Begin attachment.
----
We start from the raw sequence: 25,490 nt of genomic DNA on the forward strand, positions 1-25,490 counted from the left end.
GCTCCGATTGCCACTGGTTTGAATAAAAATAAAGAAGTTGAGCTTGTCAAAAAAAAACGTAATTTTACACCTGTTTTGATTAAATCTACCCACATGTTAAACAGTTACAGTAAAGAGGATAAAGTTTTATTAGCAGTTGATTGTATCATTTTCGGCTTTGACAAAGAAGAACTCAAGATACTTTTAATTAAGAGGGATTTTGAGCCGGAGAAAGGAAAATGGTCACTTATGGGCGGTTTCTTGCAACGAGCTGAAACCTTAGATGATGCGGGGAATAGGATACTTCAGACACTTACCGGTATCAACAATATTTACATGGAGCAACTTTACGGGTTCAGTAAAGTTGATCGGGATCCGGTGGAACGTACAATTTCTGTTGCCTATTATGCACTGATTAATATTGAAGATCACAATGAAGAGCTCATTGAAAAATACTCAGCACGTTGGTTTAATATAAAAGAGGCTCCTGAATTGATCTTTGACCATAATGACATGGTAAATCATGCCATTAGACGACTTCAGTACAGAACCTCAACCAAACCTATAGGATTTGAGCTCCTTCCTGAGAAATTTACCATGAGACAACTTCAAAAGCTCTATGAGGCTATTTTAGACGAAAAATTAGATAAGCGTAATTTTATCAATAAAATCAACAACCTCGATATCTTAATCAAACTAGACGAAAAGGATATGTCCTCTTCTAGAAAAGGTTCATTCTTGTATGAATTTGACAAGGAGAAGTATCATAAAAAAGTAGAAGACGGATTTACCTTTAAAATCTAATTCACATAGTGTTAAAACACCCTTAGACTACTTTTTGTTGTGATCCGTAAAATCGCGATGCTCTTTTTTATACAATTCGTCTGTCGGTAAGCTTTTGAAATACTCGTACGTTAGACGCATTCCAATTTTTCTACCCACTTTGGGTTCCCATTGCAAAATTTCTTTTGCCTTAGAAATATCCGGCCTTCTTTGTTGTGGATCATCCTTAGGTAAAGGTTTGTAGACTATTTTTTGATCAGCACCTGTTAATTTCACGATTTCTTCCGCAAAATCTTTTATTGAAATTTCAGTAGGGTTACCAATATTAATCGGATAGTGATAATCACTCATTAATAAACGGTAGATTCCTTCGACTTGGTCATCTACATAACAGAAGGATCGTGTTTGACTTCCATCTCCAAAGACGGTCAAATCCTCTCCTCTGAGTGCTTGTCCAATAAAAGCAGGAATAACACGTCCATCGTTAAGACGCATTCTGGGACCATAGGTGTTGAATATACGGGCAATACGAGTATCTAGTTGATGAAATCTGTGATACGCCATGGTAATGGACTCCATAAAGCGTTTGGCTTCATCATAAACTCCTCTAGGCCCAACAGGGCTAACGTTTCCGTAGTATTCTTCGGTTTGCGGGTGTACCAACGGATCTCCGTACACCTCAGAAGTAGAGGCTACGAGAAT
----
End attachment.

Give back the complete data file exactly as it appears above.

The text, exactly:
We start from the raw sequence: 25,490 nt of genomic DNA on the forward strand, positions 1-25,490 counted from the left end.
GCTCCGATTGCCACTGGTTTGAATAAAAATAAAGAAGTTGAGCTTGTCAAAAAAAAACGTAATTTTACACCTGTTTTGATTAAATCTACCCACATGTTAAACAGTTACAGTAAAGAGGATAAAGTTTTATTAGCAGTTGATTGTATCATTTTCGGCTTTGACAAAGAAGAACTCAAGATACTTTTAATTAAGAGGGATTTTGAGCCGGAGAAAGGAAAATGGTCACTTATGGGCGGTTTCTTGCAACGAGCTGAAACCTTAGATGATGCGGGGAATAGGATACTTCAGACACTTACCGGTATCAACAATATTTACATGGAGCAACTTTACGGGTTCAGTAAAGTTGATCGGGATCCGGTGGAACGTACAATTTCTGTTGCCTATTATGCACTGATTAATATTGAAGATCACAATGAAGAGCTCATTGAAAAATACTCAGCACGTTGGTTTAATATAAAAGAGGCTCCTGAATTGATCTTTGACCATAATGACATGGTAAATCATGCCATTAGACGACTTCAGTACAGAACCTCAACCAAACCTATAGGATTTGAGCTCCTTCCTGAGAAATTTACCATGAGACAACTTCAAAAGCTCTATGAGGCTATTTTAGACGAAAAATTAGATAAGCGTAATTTTATCAATAAAATCAACAACCTCGATATCTTAATCAAACTAGACGAAAAGGATATGTCCTCTTCTAGAAAAGGTTCATTCTTGTATGAATTTGACAAGGAGAAGTATCATAAAAAAGTAGAAGACGGATTTACCTTTAAAATCTAATTCACATAGTGTTAAAACACCCTTAGACTACTTTTTGTTGTGATCCGTAAAATCGCGATGCTCTTTTTTATACAATTCGTCTGTCGGTAAGCTTTTGAAATACTCGTACGTTAGACGCATTCCAATTTTTCTACCCACTTTGGGTTCCCATTGCAAAATTTCTTTTGCCTTAGAAATATCCGGCCTTCTTTGTTGTGGATCATCCTTAGGTAAAGGTTTGTAGACTATTTTTTGATCAGCACCTGTTAATTTCACGATTTCTTCCGCAAAATCTTTTATTGAAATTTCAGTAGGGTTACCAATATTAATCGGATAGTGATAATCACTCATTAATAAACGGTAGATTCCTTCGACTTGGTCATCTACATAACAGAAGGATCGTGTTTGACTTCCATCTCCAAAGACGGTCAAATCCTCTCCTCTGAGTGCTTGTCCAATAAAAGCAGGAATAACACGTCCATCGTTAAGACGCATTCTGGGACCATAGGTGTTGAATATACGGGCAATACGAGTATCTAGTTGATGAAATCTGTGATACGCCATGGTAATGGACTCCATAAAGCGTTTGGCTTCATCATAAACTCCTCTAGGCCCAACAGGGCTAACGTTTCCGTAGTATTCTTCGGTTTGCGGGTGTACCAACGGATCTCCGTACACCTCAGAAGTAGAGGCTACGAGAAT